This is the first of three profiles of Kentucky's Republican gubernatorial candidates.
LOUISVILLE — Phil Moffett wants to be governor because he doesn't trust the government.
Moffett entered civic life in 1998 when he co-founded a nonprofit group that helps poor children in Jefferson County pay private school tuition. Moffett, who attended a private school himself, views public schools as "failing."
The more he thought about it, Moffett tells campaign audiences, the less he liked any aspect of government: Crippling taxes. Cumbersome regulations. Politicians lining their own pockets and public-sector unions protecting bumbling bureaucrats.
He concluded that it all needs to go, and he needs to be the guy sweeping the broom.
"The government has just tramped all over us. I could no longer sit on the couch and watch Fox News and scream at the TV anymore. I had to get up and do something about it," Moffett told potential campaign donors at a Lexington cocktail party last month.
Moffett, 48, co-owner of a wireless technology company, is one of three candidates in the May 17 Republican gubernatorial primary. The winner will challenge Democratic Gov. Steve Beshear this fall.
Moffett says he's the Tea Party movement candidate. He wants to replace the state income tax with a sales tax on everything, including groceries and medicine that currently are exempt. He says he would privatize or close much of the state government. He calls for Kentucky to "nullify" the authority of some federal agencies inside the state, such as the Food and Drug Administration.
"This is about liberty, folks. We've been driven to the edge of the world," Moffett declared at a Tea Party rally in Frankfort last September. "We have to stand up as a state. We have to fight back against the federal government."
Although Moffett is collecting local Tea Party endorsements, so far he doesn't appear to share the popularity of last year's Tea Party favorite, Rand Paul, who handily won a U.S. Senate seat. In polls and fund-raising, Moffett lags far behind his chief rival, state Senate President David Williams.
Williams' lead frustrates Moffett and his campaign manager, conservative political operative David Adams, who worked for the Paul campaign and introduced Moffett to Paul supporters. Adams' salary — nearly $50,000 since August — has consumed roughly half of what Moffett's campaign has spent, according to campaign-finance records.
Moffett says Kentuckians share his outrage over a state government that faces billions of dollars in unfunded public pension liability and debt for legislators' pet projects. They should realize that Williams led the Senate under the last three governors, Moffett said.
"He is a big part of the problem that we're in now," Moffett said in a recent interview. "He signed off on every single one of the budgets we've passed since 2001."
Moffett supporters also note the conundrum.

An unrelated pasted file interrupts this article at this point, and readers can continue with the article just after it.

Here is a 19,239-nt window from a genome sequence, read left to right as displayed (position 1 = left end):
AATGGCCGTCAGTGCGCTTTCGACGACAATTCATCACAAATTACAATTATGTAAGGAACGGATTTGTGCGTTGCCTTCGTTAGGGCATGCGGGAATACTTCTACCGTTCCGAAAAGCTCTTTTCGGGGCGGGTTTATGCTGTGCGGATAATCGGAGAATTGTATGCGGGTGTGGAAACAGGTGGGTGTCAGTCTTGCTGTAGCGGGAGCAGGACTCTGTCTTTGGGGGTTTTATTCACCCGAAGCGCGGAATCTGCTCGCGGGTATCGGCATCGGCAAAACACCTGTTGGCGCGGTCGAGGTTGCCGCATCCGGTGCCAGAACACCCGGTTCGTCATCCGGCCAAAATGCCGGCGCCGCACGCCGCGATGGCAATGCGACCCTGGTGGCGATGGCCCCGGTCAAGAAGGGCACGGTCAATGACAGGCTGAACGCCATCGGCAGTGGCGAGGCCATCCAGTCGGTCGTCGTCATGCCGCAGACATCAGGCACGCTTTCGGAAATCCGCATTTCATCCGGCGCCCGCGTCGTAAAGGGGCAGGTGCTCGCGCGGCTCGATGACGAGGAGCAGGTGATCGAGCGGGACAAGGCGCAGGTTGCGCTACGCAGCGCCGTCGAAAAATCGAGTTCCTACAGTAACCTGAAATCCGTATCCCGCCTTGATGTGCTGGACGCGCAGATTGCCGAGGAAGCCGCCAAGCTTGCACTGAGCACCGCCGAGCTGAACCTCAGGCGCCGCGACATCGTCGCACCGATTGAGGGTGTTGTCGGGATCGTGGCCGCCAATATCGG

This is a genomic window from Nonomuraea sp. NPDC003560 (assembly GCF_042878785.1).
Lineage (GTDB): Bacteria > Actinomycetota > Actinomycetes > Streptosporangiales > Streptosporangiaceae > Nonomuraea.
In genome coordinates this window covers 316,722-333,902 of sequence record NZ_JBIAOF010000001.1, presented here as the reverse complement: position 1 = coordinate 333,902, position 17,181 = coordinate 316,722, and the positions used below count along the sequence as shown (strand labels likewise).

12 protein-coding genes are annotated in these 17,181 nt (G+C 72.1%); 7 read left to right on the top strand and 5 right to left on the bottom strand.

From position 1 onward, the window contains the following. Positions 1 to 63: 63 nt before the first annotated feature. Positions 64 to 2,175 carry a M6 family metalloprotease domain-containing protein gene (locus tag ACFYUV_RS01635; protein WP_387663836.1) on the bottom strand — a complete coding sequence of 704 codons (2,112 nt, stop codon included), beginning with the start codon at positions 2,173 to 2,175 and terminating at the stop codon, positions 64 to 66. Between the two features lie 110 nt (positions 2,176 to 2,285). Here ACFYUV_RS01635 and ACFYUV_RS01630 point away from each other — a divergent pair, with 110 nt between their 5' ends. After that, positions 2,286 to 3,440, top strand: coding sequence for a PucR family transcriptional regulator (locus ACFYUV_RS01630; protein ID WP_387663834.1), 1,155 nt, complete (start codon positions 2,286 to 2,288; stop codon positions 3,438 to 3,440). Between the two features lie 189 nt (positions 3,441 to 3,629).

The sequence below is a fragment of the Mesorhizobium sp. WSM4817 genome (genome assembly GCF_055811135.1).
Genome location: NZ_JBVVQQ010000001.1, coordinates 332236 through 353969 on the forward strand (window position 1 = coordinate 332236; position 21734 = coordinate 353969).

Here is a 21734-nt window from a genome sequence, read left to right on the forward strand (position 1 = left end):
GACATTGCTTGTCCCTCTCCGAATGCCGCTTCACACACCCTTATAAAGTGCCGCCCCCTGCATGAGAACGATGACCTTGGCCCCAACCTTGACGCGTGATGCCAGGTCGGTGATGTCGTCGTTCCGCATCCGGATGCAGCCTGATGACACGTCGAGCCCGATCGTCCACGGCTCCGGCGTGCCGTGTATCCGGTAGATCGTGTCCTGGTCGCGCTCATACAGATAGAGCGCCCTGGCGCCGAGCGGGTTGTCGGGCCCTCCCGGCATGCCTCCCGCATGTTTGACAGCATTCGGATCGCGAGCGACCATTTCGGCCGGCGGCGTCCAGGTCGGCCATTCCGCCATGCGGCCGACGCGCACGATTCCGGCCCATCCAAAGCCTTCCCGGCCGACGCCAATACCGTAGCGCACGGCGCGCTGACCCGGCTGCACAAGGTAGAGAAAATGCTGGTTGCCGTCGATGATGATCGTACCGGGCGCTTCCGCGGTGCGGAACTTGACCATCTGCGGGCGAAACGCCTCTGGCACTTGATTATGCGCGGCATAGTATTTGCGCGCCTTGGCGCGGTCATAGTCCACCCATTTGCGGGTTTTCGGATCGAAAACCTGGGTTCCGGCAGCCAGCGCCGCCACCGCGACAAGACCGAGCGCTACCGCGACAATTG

They prefer Moffett because he's a businessman, not a politician. His Louisville company, CCS Partners, helps businesses manage their employees' wireless devices. Moffett seldom even gave campaign donations until last year, when he declared his own candidacy. Then he contributed $3,600 to Paul and $1,200 to the Kentucky Republican Party.
But inside connections can sway elections. Williams' three decades in Frankfort give him clout with interested donors who write big checks and committed voters who decide sparsely attended primaries. Public buildings bear Williams' name.
"I like the fact that (Moffett) is a business owner, he's a capitalist, and he wants to do things that expand business opportunities in Kentucky," said Sarah Cornette, a Lexington retiree who is active in the Tea Party. Cornette and her husband hosted a March fund-raiser for Moffett.
"The career politicians often times are in it for themselves rather than wanting to help the people," Cornette said. "But I think it's going to be very difficult to beat David Williams because of his name recognition. Williams has been around such a long time."
Moffett says he's accustomed to long odds.
He had an inauspicious start. His father was a bank robber now serving life in a Florida prison. His mother was a young high school dropout who worked in factories to support her children. Days after Moffett was born in New Jersey, she left his father and took the family to Louisville, her hometown.
Moffett never knew his father, but he doesn't expect sympathy.
"I think I dodged a bullet," Moffett, a cherubic man with preternaturally white hair, said in a recent interview. "I could have grown up with a career criminal for a role model."
Moffett said education lifted part of his family out of poverty. He and his sister graduated from high school, went to college and consequently enjoy middle-class lives, he said. His two brothers dropped out of school and since have struggled.
As a teenager in the 1970s, Moffett feared he would be lost in the "chaotic" Jefferson County public schools. He wanted more structure. So he approached a Catholic boys school, St. Francis DeSales High School, and arranged to perform menial work on campus in exchange for his tuition.
Moffett remains grateful today. He serves on DeSales' fund-raising foundation. He also drew on this experience in 1998 when he and several others founded School Choice Scholarships, which has helped more than 3,600 Jefferson County children attend private schools. School Choice raised nearly $4 million in donations from 2004 to 2008, according to its most recently available tax returns.
"He feels very strongly about the opportunities that were afforded to him because of his access to a private education," said Diane Cowne, School Choice's executive director.
'Apples to oranges'